I’m not sure when Come, Thou Tortoise first grabbed my attention. I could been wandering through a bookstore, and locked eyes with a new Kelly Hill design (who is so brilliant that all of her covers convince me a brief TPL loan just will NOT do). It may have been the review from the much-admired (by me and others) Kerry Clare. And then one day, thanks to my thoughtful BF, I received the book as a gift, and as Audrey Flowers would say, I would not say no to a book.
As it turns out, the book’s physical charms were perfectly fulfilled by the book itself, which is a unique, refreshing delight. The story has a sense of whimsy equal to its cover, though not without a darker edge. For this is a story greatly concerned with loss, as it starts with Audrey Flowers taking a terrifying plane ride home to Newfoundland where her father is in a com(m)a. She arrives to discover that her fantasy of a rousing and restorative speech at his bedside will not come true — and while her father told her to assume that life can go on indefinitely, it has not.
Audrey (affectionately known as Oddly) is a curious character a “leapling” who functions as an adult, but has only had six birthdays and has what she finds out is disappointingly low IQ. She has a sophisticated sense of wordplay (declaring her father in a comma — a pause — rather than a coma, and never missing an opportunity for a good pun), and yet fails to grasp some of the larger realities of her daily life. The resulting interplay between the innocence of a child and the wariness of an adult is what makes Audrey such a fascinating character. She is someone who sees ballerinas in corkscrews, treble clefs in suburban streets, and knows that every prized turtle should have a papier-mache castle. Her unique voice of simple sentences always ending in periods is alternately direct and playful, often making me laugh out loud and staying with me long after I closed the book. It’s an amusing voice to have in one’s head, and I would LOVE to hear Jessica Grant read from her book.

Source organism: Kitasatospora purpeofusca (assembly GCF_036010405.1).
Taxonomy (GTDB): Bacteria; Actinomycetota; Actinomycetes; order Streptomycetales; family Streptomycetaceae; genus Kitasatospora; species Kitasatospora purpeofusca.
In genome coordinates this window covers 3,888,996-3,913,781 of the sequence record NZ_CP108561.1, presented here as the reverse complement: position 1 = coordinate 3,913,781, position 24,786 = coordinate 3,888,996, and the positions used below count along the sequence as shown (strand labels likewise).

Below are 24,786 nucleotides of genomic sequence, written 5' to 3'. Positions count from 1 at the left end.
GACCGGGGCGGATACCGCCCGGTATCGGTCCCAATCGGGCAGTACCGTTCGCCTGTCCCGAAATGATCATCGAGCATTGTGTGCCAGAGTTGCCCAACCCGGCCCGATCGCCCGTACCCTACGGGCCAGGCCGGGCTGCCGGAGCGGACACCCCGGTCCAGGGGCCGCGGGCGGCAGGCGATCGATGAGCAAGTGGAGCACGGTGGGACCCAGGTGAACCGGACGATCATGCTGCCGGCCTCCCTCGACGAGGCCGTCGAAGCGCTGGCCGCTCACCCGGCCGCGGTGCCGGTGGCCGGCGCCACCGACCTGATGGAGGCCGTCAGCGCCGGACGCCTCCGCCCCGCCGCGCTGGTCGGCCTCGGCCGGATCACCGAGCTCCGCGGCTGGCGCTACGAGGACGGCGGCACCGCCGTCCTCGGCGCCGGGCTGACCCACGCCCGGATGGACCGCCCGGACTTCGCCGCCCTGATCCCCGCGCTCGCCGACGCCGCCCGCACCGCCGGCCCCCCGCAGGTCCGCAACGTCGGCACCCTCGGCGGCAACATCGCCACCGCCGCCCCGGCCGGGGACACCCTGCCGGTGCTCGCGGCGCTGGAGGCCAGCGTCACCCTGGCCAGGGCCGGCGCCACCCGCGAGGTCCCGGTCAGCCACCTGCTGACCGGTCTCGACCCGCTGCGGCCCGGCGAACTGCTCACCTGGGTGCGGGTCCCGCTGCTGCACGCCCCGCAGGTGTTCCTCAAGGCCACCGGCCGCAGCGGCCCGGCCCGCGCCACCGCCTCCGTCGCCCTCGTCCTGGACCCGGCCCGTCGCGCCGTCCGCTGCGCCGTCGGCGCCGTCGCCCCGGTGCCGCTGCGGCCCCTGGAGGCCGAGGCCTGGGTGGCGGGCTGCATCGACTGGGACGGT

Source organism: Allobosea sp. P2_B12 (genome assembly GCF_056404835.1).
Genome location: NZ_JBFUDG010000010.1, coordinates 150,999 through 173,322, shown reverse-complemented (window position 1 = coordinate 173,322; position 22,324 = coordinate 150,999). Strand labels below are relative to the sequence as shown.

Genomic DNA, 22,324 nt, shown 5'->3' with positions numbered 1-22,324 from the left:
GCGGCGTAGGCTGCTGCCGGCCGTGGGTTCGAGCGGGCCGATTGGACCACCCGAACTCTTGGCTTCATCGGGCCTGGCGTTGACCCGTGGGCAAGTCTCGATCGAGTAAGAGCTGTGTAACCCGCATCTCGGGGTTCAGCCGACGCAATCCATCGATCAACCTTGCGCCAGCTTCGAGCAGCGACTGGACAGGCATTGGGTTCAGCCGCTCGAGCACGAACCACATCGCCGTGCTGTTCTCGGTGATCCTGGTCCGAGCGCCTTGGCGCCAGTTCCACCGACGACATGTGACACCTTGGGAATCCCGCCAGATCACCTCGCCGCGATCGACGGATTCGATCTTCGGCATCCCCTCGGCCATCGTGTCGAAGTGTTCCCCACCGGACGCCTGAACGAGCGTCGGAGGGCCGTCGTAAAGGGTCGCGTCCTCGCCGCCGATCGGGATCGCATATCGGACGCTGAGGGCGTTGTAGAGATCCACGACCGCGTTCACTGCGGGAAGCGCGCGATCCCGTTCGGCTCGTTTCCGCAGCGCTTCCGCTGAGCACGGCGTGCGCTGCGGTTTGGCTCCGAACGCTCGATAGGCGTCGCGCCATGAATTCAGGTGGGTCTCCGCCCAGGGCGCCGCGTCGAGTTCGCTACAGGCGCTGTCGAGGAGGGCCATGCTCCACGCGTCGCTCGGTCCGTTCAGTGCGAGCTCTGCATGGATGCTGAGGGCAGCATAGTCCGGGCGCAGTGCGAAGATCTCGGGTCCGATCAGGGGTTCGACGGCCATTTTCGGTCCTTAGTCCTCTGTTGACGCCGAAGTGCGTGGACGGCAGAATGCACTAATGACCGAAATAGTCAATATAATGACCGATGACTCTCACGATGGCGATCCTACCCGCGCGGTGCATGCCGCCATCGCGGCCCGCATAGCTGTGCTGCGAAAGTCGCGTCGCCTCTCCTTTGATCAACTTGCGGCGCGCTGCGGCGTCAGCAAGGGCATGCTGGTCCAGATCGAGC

There is one other narrator, Winnifred, Audrey’s tortoise, who is just as endearing, if far more self-aware than her owner. Winnifred has been left behind in Portland while Audrey is in Newfoundland, and being an animal with a long life span, Winnifred gives us new insight into Audrey’s past and her character (goodwill toward tortoises is a very likable quality in a person). Winnifred is Audrey’s rock, and her short narrative bookmarks also help reinforce some of the novel’s larger themes. As someone who takes her home with her, Winnifred should be at home anywhere, and yet her rotating caretakers prove that home is about people as well. Like the safety-obsessed Audrey, she’s also hard-shelled, carrying a protective layer with her everywhere she goes, though it is the warmth of human contact that is the most necessary (It seems being put under an armpit is the tortoise equivalent of spooning).
But most importantly Winnifred, in all her wisdom, understands the cycles of life, its ebb and flow, which in one particularly key passage, the tortoise relates to her infrequent heartbeat. She explains that “The Ebb [the space between heartbeats] is rather sad, I do admit. And when the heartbeats are few, the Ebb stretches on. The Ebb is like a path that becomes less a path the farther you travel along it.” And there could be no more perfect metaphor for Audrey’s journey as she struggles to deal with her father’s death, her beloved uncle’s sudden departure, and the mysterious disappearance of her cherished lab rat. But, Winnifred notes, “When the heartbeats do come, they are magnificent.” And such are the emotional peaks of Come, Thou Tortoise, and though the rambling path of Audrey’s ebb can be sad, it is equally enchanting.